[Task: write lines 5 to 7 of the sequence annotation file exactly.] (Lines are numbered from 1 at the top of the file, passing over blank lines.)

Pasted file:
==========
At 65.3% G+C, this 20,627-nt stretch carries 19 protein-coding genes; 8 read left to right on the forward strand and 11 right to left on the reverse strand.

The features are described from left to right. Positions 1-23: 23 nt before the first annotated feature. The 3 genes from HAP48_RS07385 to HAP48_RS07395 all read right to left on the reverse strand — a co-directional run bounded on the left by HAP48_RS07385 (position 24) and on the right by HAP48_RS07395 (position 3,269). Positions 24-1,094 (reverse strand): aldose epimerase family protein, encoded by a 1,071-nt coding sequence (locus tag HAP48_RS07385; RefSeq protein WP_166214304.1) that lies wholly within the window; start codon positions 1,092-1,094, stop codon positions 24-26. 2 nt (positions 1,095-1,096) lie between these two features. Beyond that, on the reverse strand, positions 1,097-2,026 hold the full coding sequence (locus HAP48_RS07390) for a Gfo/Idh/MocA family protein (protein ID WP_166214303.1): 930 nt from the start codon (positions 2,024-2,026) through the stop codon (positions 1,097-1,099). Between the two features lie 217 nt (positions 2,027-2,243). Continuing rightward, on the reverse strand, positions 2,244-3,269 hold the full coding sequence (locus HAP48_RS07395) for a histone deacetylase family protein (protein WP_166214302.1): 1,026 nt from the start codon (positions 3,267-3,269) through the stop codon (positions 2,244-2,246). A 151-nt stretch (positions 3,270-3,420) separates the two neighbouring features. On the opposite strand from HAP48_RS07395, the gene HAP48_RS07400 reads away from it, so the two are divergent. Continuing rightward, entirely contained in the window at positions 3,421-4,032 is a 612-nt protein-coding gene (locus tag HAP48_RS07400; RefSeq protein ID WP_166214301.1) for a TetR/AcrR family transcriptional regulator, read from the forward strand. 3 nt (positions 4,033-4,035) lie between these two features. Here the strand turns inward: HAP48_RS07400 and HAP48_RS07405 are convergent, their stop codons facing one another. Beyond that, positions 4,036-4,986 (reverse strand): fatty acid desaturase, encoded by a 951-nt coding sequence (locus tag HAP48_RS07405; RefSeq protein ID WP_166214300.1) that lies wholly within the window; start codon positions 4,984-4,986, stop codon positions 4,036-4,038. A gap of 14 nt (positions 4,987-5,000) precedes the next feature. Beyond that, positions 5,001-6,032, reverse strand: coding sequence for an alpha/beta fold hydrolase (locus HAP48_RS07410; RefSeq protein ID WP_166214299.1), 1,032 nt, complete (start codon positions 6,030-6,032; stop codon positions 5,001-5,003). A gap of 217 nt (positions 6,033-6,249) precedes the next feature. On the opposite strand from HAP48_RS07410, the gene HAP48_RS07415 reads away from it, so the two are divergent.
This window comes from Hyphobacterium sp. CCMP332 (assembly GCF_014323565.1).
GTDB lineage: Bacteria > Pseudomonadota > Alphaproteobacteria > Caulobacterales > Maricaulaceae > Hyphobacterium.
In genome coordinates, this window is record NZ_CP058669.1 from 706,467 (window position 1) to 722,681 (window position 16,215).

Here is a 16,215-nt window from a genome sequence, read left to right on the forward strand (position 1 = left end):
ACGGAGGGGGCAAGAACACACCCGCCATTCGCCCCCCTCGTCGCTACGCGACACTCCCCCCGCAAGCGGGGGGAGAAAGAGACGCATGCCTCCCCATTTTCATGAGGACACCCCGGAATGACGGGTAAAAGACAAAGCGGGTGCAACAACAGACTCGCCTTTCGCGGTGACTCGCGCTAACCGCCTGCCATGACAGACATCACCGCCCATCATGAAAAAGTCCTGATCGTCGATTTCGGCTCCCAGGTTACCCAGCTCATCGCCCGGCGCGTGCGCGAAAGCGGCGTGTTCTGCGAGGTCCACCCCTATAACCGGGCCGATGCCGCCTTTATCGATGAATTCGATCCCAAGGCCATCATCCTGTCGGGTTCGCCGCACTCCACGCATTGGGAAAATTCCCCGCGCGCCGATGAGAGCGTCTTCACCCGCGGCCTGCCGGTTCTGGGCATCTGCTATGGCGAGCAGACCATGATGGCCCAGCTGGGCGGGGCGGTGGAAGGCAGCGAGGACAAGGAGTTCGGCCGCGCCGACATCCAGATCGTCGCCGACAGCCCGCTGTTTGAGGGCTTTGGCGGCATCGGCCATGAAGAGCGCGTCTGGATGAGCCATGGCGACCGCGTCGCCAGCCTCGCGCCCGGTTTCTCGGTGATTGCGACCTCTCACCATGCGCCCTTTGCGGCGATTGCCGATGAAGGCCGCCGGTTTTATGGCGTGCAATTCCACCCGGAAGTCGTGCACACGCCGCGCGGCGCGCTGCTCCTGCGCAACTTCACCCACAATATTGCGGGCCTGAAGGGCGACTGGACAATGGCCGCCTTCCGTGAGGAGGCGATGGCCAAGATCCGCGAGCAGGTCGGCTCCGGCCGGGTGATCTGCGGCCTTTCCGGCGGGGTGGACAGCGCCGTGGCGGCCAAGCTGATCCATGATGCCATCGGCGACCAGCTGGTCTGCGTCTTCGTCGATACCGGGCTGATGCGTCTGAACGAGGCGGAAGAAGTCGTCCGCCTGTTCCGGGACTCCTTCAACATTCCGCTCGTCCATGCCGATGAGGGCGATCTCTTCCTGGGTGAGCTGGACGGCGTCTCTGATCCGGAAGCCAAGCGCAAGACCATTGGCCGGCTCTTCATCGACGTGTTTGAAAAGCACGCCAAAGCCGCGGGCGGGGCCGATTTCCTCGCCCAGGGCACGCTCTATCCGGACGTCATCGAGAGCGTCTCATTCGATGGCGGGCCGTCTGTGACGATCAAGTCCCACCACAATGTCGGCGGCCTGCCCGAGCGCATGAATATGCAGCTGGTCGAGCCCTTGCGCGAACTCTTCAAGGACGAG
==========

In genome coordinates, this window is record NZ_CP058669.1 from 706,467 (window position 1) to 722,681 (window position 16,215).

Here is a 16,215-nt window from a genome sequence, read left to right on the forward strand (position 1 = left end):
ACGGAGGGGGCAAGAACACACCCGCCATTCGCCCCCCTCGTCGCTACGCGACACTCCCCCCGCAAGCGGGGGGAGAAAGAGACGCATGCCTCCCCATTTTCATGAGGACACCCCGGAATGACGGGTAAAAGACAAAGCGGGTGCAACAACAGACTCGCCTTTCGCGGTGACTCGCGCTAACCGCCTGCCATGACAGACATCACCGCCCATCATGAAAAAGTCCTGATCGTCGATTTCGGCTCCCAGGTTACCCAGCTCATCGCCCGGCGCGTGCGCGAAAGCGGCGTGTTCTGCGAGGTCCACCCCTATAACCGGGCCGATGCCGCCTTTATCGATGAATTCGATCCCAAGGCCATCATCCTGTCGGGTTCGCCGCACTCCACGCATTGGGAAAATTCCCCGCGCGCCGATGAGAGCGTCTTCACCCGCGGCCTGCCGGTTCTGGGCATCTGCTATGGCGAGCAGACCATGATGGCCCAGCTGGGCGGGGCGGTGGAAGGCAGCGAGGACAAGGAGTTCGGCCGCGCCGACATCCAGATCGTCGCCGACAGCCCGCTGTTTGAGGGCTTTGGCGGCATCGGCCATGAAGAGCGCGTCTGGATGAGCCATGGCGACCGCGTCGCCAGCCTCGCGCCCGGTTTCTCGGTGATTGCGACCTCTCACCATGCGCCCTTTGCGGCGATTGCCGATGAAGGCCGCCGGTTTTATGGCGTGCAATTCCACCCGGAAGTCGTGCACACGCCGCGCGGCGCGCTGCTCCTGCGCAACTTCACCCACAATATTGCGGGCCTGAAGGGCGACTGGACAATGGCCGCCTTCCGTGAGGAGGCGATGGCCAAGATCCGCGAGCAGGTCGGCTCCGGCCGGGTGATCTGCGGCCTTTCCGGCGGGGTGGACAGCGCCGTGGCGGCCAAGCTGATCCATGATGCCATCGGCGACCAGCTGGTCTGCGTCTTCGTCGATACCGGGCTGATGCGTCTGAACGAGGCGGAAGAAGTCGTCCGCCTGTTCCGGGACTCCTTCAACATTCCGCTCGTCCATGCCGATGAGGGCGATCTCTTCCTGGGTGAGCTGGACGGCGTCTCTGATCCGGAAGCCAAGCGCAAGACCATTGGCCGGCTCTTCATCGACGTGTTTGAAAAGCACGCCAAAGCCGCGGGCGGGGCCGATTTCCTCGCCCAGGGCACGCTCTATCCGGACGTCATCGAGAGCGTCTCATTCGATGGCGGGCCGTCTGTGACGATCAAGTCCCACCACAATGTCGGCGGCCTGCCCGAGCGCATGAATATGCAGCTGGTCGAGCCCTTGCGCGAACTCTTCAAGGACGAG